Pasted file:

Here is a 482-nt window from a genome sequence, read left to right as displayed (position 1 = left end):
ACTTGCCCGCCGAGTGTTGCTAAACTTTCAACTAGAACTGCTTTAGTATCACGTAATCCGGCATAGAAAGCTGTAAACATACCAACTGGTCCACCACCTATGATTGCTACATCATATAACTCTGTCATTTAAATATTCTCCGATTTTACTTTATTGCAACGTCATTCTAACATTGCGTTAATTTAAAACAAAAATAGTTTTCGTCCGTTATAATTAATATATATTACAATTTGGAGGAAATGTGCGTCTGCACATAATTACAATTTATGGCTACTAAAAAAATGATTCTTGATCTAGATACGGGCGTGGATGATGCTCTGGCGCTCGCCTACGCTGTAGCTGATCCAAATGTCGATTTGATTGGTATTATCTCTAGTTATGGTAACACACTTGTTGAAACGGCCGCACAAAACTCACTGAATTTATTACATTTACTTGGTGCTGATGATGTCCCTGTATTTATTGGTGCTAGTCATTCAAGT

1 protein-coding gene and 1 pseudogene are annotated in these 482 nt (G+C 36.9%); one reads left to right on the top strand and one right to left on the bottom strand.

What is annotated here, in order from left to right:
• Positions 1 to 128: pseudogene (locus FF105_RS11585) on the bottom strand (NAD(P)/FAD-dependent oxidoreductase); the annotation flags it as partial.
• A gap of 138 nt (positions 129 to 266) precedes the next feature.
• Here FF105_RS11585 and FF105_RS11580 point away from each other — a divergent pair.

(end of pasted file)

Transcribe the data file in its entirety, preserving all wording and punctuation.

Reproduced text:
Here is a 482-nt window from a genome sequence, read left to right as displayed (position 1 = left end):
ACTTGCCCGCCGAGTGTTGCTAAACTTTCAACTAGAACTGCTTTAGTATCACGTAATCCGGCATAGAAAGCTGTAAACATACCAACTGGTCCACCACCTATGATTGCTACATCATATAACTCTGTCATTTAAATATTCTCCGATTTTACTTTATTGCAACGTCATTCTAACATTGCGTTAATTTAAAACAAAAATAGTTTTCGTCCGTTATAATTAATATATATTACAATTTGGAGGAAATGTGCGTCTGCACATAATTACAATTTATGGCTACTAAAAAAATGATTCTTGATCTAGATACGGGCGTGGATGATGCTCTGGCGCTCGCCTACGCTGTAGCTGATCCAAATGTCGATTTGATTGGTATTATCTCTAGTTATGGTAACACACTTGTTGAAACGGCCGCACAAAACTCACTGAATTTATTACATTTACTTGGTGCTGATGATGTCCCTGTATTTATTGGTGCTAGTCATTCAAGT

1 protein-coding gene and 1 pseudogene are annotated in these 482 nt (G+C 36.9%); one reads left to right on the top strand and one right to left on the bottom strand.

What is annotated here, in order from left to right:
• Positions 1 to 128: pseudogene (locus FF105_RS11585) on the bottom strand (NAD(P)/FAD-dependent oxidoreductase); the annotation flags it as partial.
• A gap of 138 nt (positions 129 to 266) precedes the next feature.
• Here FF105_RS11585 and FF105_RS11580 point away from each other — a divergent pair.